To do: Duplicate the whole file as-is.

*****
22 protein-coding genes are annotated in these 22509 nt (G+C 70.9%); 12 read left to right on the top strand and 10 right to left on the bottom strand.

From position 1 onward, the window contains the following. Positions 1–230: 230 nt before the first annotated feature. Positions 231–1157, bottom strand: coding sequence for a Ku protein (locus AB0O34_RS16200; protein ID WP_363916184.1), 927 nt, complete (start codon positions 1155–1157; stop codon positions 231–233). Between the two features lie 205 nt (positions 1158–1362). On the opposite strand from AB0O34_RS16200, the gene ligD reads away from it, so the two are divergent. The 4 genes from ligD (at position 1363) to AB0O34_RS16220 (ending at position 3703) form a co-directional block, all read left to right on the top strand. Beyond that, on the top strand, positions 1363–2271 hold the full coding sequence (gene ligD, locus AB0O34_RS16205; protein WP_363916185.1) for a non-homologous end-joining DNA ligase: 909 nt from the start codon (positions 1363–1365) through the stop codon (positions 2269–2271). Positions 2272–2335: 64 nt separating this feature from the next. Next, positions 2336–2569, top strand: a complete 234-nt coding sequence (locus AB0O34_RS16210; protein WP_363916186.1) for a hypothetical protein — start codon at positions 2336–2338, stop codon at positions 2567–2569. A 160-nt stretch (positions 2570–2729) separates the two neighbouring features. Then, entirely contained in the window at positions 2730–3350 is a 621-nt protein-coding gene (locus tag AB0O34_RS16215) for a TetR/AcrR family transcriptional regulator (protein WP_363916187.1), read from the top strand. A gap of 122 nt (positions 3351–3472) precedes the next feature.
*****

22 protein-coding genes are annotated in these 22509 nt (G+C 70.9%); 12 read left to right on the top strand and 10 right to left on the bottom strand.

From position 1 onward, the window contains the following. Positions 1–230: 230 nt before the first annotated feature. Positions 231–1157, bottom strand: coding sequence for a Ku protein (locus AB0O34_RS16200; protein ID WP_363916184.1), 927 nt, complete (start codon positions 1155–1157; stop codon positions 231–233). Between the two features lie 205 nt (positions 1158–1362). On the opposite strand from AB0O34_RS16200, the gene ligD reads away from it, so the two are divergent. The 4 genes from ligD (at position 1363) to AB0O34_RS16220 (ending at position 3703) form a co-directional block, all read left to right on the top strand. Beyond that, on the top strand, positions 1363–2271 hold the full coding sequence (gene ligD, locus AB0O34_RS16205; protein WP_363916185.1) for a non-homologous end-joining DNA ligase: 909 nt from the start codon (positions 1363–1365) through the stop codon (positions 2269–2271). Positions 2272–2335: 64 nt separating this feature from the next. Next, positions 2336–2569, top strand: a complete 234-nt coding sequence (locus AB0O34_RS16210; protein WP_363916186.1) for a hypothetical protein — start codon at positions 2336–2338, stop codon at positions 2567–2569. A 160-nt stretch (positions 2570–2729) separates the two neighbouring features. Then, entirely contained in the window at positions 2730–3350 is a 621-nt protein-coding gene (locus tag AB0O34_RS16215) for a TetR/AcrR family transcriptional regulator (protein WP_363916187.1), read from the top strand. A gap of 122 nt (positions 3351–3472) precedes the next feature.